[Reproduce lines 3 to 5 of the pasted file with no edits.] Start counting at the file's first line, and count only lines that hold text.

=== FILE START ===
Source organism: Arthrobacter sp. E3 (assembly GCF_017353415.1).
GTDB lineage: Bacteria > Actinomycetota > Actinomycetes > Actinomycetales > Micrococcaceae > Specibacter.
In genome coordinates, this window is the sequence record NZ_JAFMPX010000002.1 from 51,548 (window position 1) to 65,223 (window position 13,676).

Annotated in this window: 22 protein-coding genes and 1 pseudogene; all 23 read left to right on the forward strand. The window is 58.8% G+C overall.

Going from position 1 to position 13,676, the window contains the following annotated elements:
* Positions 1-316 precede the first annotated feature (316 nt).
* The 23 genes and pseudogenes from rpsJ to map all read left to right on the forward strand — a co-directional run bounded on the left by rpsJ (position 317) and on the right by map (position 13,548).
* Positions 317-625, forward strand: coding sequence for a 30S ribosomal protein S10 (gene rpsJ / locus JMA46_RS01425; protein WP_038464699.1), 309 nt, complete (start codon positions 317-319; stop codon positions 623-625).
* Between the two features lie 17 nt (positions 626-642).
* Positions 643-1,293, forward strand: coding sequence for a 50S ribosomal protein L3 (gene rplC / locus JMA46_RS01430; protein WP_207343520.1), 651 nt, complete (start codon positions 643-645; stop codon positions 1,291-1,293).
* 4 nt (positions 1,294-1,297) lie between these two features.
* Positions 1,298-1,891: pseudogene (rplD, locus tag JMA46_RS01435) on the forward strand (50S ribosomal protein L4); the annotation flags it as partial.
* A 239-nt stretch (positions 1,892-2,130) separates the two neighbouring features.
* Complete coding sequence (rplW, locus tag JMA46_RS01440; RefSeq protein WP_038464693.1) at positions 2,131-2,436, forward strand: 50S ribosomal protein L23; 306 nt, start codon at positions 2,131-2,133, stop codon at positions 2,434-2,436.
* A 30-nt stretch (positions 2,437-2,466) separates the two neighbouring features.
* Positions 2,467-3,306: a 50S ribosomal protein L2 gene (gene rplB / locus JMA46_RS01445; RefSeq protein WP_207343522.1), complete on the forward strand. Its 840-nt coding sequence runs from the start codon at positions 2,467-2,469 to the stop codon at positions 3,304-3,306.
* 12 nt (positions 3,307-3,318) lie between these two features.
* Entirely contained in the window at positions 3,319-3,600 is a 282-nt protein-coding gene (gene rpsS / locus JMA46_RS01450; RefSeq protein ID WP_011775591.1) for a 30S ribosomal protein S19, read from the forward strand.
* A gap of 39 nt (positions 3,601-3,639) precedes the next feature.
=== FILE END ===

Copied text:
In genome coordinates, this window is the sequence record NZ_JAFMPX010000002.1 from 51,548 (window position 1) to 65,223 (window position 13,676).

Annotated in this window: 22 protein-coding genes and 1 pseudogene; all 23 read left to right on the forward strand. The window is 58.8% G+C overall.

Going from position 1 to position 13,676, the window contains the following annotated elements: